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Western Sydney homelessness 'at crisis point' -

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Western Sydney homelessness 'at crisis point'
Lindy Kerin reported this story on Wednesday, October 10, 2012 12:47:00

ELEANOR HALL: A community housing group in Western Sydney is calling for more resources to deal with the problem of Indigenous homelessness.

The Australian Bureau of Statistics last month recalculated its homelessness data and found that Indigenous people are ten times more likely to be homeless than the wider population.

The Wentworth Community Housing organisation says Indigenous homelessness in Western Sydney is at crisis point.

As Lindy Kerin reports.

LINDY KERIN: For the past six years Percy Gordon has been living on the streets.

PERCY GORDON: Bus shelters, sleeping in parks, empty houses, new estates, where they had the roof and stuff, but not necessarily the guts of the house. Where else? Under bridges. I was living at Parramatta Bridge there, under the bridge there for a while.

LINDY KERIN: The young Aboriginal man in his thirties has just got a room at a boarding house.

He's started a TAFE course in drug and alcohol counselling and wants to put to use his experience of living on the streets using heroin, speed and ice.

PERCY GORDON: You're living for the present time and you just can't deal with it so you get wasted and yeah it's a never ending saga so to speak, like a never ending story.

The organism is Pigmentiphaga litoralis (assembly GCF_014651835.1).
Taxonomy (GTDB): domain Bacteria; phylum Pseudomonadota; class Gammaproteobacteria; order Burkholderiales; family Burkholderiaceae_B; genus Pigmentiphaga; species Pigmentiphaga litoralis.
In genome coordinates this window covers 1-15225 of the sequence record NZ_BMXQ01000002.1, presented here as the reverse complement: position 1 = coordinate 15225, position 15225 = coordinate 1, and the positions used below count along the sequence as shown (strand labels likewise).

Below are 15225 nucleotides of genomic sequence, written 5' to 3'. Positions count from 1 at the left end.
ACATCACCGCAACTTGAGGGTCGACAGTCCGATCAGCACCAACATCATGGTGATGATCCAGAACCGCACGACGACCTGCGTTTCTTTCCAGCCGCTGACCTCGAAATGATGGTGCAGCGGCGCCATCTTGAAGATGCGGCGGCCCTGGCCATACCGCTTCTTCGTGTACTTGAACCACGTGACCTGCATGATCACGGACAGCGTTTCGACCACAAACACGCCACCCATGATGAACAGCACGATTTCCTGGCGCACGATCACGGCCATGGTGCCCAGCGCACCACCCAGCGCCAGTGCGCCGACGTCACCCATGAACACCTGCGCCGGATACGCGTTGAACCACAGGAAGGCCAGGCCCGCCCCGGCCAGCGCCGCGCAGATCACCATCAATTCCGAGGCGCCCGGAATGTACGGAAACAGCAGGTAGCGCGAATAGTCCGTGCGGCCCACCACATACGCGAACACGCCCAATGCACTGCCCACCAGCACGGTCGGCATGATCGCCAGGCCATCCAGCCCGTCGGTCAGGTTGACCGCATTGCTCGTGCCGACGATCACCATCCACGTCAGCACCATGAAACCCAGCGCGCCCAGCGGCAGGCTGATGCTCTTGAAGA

LINDY KERIN: When it comes to Indigenous homelessness, Percy Gordon's story is not an isolated one.
Based on its new definition of homelessness, the Australian Bureau of Statistics found the overall total number of people considered to be homeless was revised down from 105,000 to 90,000.

But it found Indigenous homelessness has risen significantly.

The ABS's Bob McColl.

BOB MCCOLL: Basically, people who have no accommodation alternatives and have housing that is inadequate or is overcrowded, in some way lacks social amenity or they lack tenure, stability of tenure and security of tenure.

The rate for Indigenous people Australia wide per 10,000 in 2006 was 488 Indigenous persons. That compares to 45 persons per 10,000 for the population as a whole, so the Indigenous rate is more than 10 times the national rate.

LINDY KERIN: Overcrowding is a problem community elder Wes Marne is dealing with on a daily basis.

He regularly has more than 10 people staying with him in his three bedroom home.

WES MARNE: There's plenty of room on the floor. And you get in and someone will be sleeping in that chair, one will be in that chair, somebody laying under there.

LINDY KERIN: And you're happy with that? That's okay?

WES MARNE: Well I, we're Indigenous. And we have to look after our own, you know.

LINDY KERIN: The ABS's recalculation has been welcomed by the Wentworth Community Housing group which covers the Penrith, Hawkesbury, Blue Mountains and Blacktown areas.

Its spokeswoman is Steph Brennan.

STEPH BRENNAN: We know anecdotally that there's been such an increase in homelessness. Services have indicated this, elders have told us the story, families that we know are putting up more and more people in their homes.

More Aboriginal people are visiting from remote communities in New South Wales, coming to Western Sydney, trying to find employment, trying to find better housing.

And of course there is none. Because they've come to Western Sydney and we're the most under-resourced part of Sydney, yet we have the biggest proportion of Aboriginal population in the whole of Australia.

We have very, very little funding for Aboriginal homeless programs. We're worried because compared to the inner city of Sydney, there are no funded services out here. So we're a very under-resourced sector is trying their best to outreach and be effective in combating homelessness for the Aboriginal community.

ELEANOR HALL: That's Steph Brennan from the Wentworth Community Housing group in Western Sydney, speaking to Lindy Kerin.